Over the years, I have learned to drink between 64 and 96 ounces of water during the race depending upon the weather (heat). This is 16 to 24 ounces an hour. Again, this is typical. Some people can get by on a lot less. Some need a lot more. My preference is to carry a 24 ounce water bottle and refill as needed at aid stations.

Other Resources

There are many older posts on this blog discussing gear such as shoes, clothing and packs. Start by looking here. Unfortunately, many of my favorite pieces of gear are no longer sold. There are items currently sold that are similar.

 

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Skechers GOTrail Review (2016 Version)

Most recently, I have been running in the Skechers GOTrail. It is the version that came out in early 2016.

Skechers GOTrail

Skechers GOTrail

Pure speculation, but it appears Skechers will not be offering it in 2017. (Note: There is a rumor of a GOTrail 2 coming in mid 2017.) As of early 2017, the 2016 version is still available in some stores and at discounted closeout prices. I’m bringing this up because it would make a good shoe for the Ridge Run. It offers just enough protection and grip for rocky trail running, without giving up comfort and flexibility.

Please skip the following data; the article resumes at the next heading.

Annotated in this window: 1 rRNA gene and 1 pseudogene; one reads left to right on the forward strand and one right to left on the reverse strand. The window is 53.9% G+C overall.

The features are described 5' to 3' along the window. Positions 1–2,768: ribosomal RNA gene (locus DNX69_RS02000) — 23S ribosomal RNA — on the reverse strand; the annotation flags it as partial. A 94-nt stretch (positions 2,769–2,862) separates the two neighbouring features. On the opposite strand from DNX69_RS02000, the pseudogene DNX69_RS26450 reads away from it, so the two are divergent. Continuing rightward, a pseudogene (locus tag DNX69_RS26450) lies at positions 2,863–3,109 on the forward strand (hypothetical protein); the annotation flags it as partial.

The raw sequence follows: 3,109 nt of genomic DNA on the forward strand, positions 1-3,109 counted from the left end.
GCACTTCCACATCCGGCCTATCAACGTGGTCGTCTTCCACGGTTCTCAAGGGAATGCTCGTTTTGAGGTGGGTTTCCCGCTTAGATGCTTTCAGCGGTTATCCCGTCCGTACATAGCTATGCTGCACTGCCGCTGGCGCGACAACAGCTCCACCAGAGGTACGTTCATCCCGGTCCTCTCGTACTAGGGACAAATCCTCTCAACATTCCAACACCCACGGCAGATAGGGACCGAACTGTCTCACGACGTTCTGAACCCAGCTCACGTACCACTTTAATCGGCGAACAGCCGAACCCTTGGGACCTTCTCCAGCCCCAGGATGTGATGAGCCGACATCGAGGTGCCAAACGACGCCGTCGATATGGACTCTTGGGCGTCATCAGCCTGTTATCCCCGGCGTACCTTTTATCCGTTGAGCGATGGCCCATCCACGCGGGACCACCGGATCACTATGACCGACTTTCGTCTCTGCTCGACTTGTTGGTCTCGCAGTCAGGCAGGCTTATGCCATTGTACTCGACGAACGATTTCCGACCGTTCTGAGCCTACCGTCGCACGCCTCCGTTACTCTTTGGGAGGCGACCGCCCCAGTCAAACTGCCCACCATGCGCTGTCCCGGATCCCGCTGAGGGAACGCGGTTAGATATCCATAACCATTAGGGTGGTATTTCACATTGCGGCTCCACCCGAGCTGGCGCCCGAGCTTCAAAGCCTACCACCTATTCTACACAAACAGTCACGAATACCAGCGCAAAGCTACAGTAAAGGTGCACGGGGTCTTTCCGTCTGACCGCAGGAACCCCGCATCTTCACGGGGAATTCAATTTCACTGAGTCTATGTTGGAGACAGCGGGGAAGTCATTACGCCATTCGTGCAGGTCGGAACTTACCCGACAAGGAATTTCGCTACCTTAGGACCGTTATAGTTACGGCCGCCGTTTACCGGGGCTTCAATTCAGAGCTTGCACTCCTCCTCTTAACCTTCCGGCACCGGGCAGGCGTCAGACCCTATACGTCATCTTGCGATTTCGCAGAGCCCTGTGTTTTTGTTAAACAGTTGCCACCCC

Check out this review:

 

History of the GOTrail

The original Skechers GOTrail (2012-2013) was a very comfortable shoe for walking around in, but it did not work that well as a trail running shoe. It was replaced with the GOBionic Trail (2014) that turned out to be a great “minimalish” trail shoe being comfortable, flexible, grippy, and light weight. For me, the GOBionic Trail did not quite have enough protection to use on the Ridge Run.

Skechers discontinued the GOBionic line quite some time ago. Skechers has a tradition of introducing new models yearly and discontinuing the old. Or if they keep a model around and change it calling it a new version, it changes so much it might as well be a different model as it loses all the characteristics of the old model. The original GORun worked well for me. The new ones I dislike. My few pairs of original GORuns are getting pretty worn out, but I still love running in them.

Original Skechers GORun Getting Worn

Original Skechers GORun Getting Worn

Hopefully Skechers will do another production run of the 2016 GOTrail or something like it. They currently offer a GOTrail Ultra that is similar to the GOTrail, but the Ultra is a bit squishy and unstable as it has a much thicker softer midsole. It is also noticeably heavier.

Here is a picture of a rumored GOTrail 2 coming in mid 2017:

Skechers GOTrail 2

Skechers GOTrail 2

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Microdosing Training to Enhance Adaption to Training

Can you improve fitness by injecting frequent small doses of activity into your training regime?

I am going to steal the term “microdosing” from the drug culture and apply it to training.

Microdosing training is the concept of improving fitness gradually by employing small but frequent bouts of activity that do not tear the body down enough to require large amounts of rest and recovery. Yet the microdosed training sessions provide just enough exercise stimulus to produce adaption and gains in fitness.